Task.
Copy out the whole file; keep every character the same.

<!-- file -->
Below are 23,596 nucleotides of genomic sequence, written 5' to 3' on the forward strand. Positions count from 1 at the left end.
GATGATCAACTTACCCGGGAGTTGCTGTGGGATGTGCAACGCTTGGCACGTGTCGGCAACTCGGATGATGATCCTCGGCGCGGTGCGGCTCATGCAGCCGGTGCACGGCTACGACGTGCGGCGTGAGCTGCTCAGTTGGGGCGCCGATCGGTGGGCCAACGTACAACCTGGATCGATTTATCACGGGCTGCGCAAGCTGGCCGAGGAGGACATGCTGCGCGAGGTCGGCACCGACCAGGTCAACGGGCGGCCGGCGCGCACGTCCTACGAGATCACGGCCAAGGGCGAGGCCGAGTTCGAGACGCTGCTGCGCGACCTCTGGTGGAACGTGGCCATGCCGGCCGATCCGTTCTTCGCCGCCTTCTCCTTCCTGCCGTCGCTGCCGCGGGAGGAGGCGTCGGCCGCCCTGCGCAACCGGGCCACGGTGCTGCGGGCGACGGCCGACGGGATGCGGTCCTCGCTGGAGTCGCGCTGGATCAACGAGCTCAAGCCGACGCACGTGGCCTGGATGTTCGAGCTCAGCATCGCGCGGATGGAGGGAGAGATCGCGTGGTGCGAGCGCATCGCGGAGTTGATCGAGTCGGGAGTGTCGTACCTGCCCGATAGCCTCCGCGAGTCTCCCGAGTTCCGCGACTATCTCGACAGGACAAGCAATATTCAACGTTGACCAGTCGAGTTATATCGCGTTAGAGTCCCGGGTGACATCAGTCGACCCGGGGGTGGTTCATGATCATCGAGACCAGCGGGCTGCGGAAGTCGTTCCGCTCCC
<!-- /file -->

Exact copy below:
Below are 23,596 nucleotides of genomic sequence, written 5' to 3' on the forward strand. Positions count from 1 at the left end.
GATGATCAACTTACCCGGGAGTTGCTGTGGGATGTGCAACGCTTGGCACGTGTCGGCAACTCGGATGATGATCCTCGGCGCGGTGCGGCTCATGCAGCCGGTGCACGGCTACGACGTGCGGCGTGAGCTGCTCAGTTGGGGCGCCGATCGGTGGGCCAACGTACAACCTGGATCGATTTATCACGGGCTGCGCAAGCTGGCCGAGGAGGACATGCTGCGCGAGGTCGGCACCGACCAGGTCAACGGGCGGCCGGCGCGCACGTCCTACGAGATCACGGCCAAGGGCGAGGCCGAGTTCGAGACGCTGCTGCGCGACCTCTGGTGGAACGTGGCCATGCCGGCCGATCCGTTCTTCGCCGCCTTCTCCTTCCTGCCGTCGCTGCCGCGGGAGGAGGCGTCGGCCGCCCTGCGCAACCGGGCCACGGTGCTGCGGGCGACGGCCGACGGGATGCGGTCCTCGCTGGAGTCGCGCTGGATCAACGAGCTCAAGCCGACGCACGTGGCCTGGATGTTCGAGCTCAGCATCGCGCGGATGGAGGGAGAGATCGCGTGGTGCGAGCGCATCGCGGAGTTGATCGAGTCGGGAGTGTCGTACCTGCCCGATAGCCTCCGCGAGTCTCCCGAGTTCCGCGACTATCTCGACAGGACAAGCAATATTCAACGTTGACCAGTCGAGTTATATCGCGTTAGAGTCCCGGGTGACATCAGTCGACCCGGGGGTGGTTCATGATCATCGAGACCAGCGGGCTGCGGAAGTCGTTCCGCTCCC